ArcelorMittal to shut parts of Liege plant on poor EU demand
The Lakshmi Mittal-led company, which had shut down the liquid phase steel production facility in the same plant in October, 2011, in a press release said, the move would affect 1,300 workmen.
"ArcelorMittal Liege today with regret informed the local works council of its intention to permanently close a number of additional assets due to a further weakening of European economy and the resultant low demand for its products," it said in the release.
At the time of closing the liquid phase steel production facility in October 2011, ArcelorMittal had proposed carrying on with downstream activities, operating five core lines and seven flexible lines in the Liege plant.
"Regrettably, since October 2011, the economic outlook has further deteriorated. Demand for steel in Europe dropped by a further 8-9 per cent in 2012 and is now 29 per cent below pre-crisis levels.
A number of key customers in the automotive sector have announced major restructuring projects at their plants. As a result, there is insufficient demand to support the running of these flexible facilities and no improvement is seen over the medium-term," it added.
The company said despite the closure of blast furnaces, the Liege facility reported an EBIT loss of more than Euro 200 million for the first nine months of 2012 and no improvement is foreseen in 2013 due to the continued weakness of European market.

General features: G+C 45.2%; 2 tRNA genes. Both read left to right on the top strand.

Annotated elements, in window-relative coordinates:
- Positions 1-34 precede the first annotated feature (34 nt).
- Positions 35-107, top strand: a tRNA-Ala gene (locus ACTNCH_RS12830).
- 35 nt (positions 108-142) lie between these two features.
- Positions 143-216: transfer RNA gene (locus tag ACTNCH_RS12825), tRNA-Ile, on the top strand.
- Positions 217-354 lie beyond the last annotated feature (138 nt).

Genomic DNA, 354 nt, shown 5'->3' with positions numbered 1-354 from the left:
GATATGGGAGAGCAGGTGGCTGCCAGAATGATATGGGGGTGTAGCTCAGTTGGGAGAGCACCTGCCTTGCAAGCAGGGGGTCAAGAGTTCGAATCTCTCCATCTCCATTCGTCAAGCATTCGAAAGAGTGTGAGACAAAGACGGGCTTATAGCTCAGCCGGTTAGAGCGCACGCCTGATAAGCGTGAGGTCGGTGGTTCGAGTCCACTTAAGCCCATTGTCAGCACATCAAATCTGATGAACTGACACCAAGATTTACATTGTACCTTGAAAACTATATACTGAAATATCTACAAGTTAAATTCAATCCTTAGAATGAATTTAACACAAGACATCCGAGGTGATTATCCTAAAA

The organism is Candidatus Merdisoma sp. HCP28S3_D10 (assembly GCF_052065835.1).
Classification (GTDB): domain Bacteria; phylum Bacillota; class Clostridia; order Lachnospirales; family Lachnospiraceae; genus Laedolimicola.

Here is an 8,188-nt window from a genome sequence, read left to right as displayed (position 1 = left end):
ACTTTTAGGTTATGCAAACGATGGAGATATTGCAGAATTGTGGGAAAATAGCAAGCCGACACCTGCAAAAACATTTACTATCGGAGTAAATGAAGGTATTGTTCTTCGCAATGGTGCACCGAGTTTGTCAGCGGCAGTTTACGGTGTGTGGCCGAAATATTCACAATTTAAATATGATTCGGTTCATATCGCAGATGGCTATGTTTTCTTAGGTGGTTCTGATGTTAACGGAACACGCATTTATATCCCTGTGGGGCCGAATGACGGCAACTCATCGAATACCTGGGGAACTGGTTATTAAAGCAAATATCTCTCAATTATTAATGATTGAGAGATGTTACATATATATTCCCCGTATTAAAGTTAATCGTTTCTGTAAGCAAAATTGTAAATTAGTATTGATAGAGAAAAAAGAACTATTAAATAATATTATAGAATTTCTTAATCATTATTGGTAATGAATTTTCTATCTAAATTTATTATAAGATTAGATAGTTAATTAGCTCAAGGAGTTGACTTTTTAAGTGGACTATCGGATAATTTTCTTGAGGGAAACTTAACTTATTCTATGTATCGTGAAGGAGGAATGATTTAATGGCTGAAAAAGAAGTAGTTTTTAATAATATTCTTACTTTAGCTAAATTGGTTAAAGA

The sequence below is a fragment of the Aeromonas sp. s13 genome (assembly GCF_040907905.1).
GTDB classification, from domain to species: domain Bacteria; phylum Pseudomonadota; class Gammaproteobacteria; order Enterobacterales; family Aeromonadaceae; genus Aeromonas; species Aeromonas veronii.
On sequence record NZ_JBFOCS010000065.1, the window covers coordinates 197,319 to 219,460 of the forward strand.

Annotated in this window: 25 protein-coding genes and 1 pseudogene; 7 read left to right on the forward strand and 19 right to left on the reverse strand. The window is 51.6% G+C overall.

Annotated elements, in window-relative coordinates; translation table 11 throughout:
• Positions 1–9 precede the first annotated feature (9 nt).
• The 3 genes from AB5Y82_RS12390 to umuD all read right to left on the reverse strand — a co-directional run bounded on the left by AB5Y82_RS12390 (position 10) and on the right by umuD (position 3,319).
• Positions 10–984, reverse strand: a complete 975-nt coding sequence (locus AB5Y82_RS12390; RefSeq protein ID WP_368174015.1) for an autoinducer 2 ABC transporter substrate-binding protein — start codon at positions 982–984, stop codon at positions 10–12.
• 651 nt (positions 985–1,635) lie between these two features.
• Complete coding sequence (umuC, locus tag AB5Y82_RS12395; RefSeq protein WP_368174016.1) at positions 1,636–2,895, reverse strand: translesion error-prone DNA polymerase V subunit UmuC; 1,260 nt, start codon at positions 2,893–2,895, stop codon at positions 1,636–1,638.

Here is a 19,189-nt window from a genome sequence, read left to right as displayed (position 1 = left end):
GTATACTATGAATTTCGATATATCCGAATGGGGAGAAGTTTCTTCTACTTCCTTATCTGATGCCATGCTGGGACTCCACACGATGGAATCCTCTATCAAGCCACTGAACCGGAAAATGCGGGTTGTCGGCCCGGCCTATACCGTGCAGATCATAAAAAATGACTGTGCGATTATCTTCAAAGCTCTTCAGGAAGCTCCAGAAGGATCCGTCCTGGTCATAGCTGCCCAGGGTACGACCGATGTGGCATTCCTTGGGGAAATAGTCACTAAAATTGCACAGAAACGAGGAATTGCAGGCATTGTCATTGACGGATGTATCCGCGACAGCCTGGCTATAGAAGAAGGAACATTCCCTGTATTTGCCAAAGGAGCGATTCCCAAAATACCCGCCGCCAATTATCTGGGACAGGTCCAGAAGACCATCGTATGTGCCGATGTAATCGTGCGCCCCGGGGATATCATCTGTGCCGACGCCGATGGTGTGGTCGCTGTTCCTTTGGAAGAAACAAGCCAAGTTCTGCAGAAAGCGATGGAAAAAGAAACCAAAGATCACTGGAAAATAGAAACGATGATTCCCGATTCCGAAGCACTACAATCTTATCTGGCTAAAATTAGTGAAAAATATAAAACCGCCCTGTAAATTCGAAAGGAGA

"This is unsustainable on an on-going basis," it said, adding it thus proposed to close the hot strip mill, one cold rolling flows, two galvanisation and electrogalvanizing lines each.
"Additionally, the company is proposing that the coke plant, which is no longer viable due to the excess supply of coke in Europe, also be permanently closed," it said.
ArcelorMittal would continue to operate the five core lines which employ approximately 800 people at the Liege facility. These five lines are strategic due to their dedicated high quality products, specialised processes and technological innovation.
On the employees set to be affected with the proposal, it said," ArcelorMittal is committed to finding a socially acceptable solution for all those affected. This will include the possibility of reallocation to other sites within the Group."
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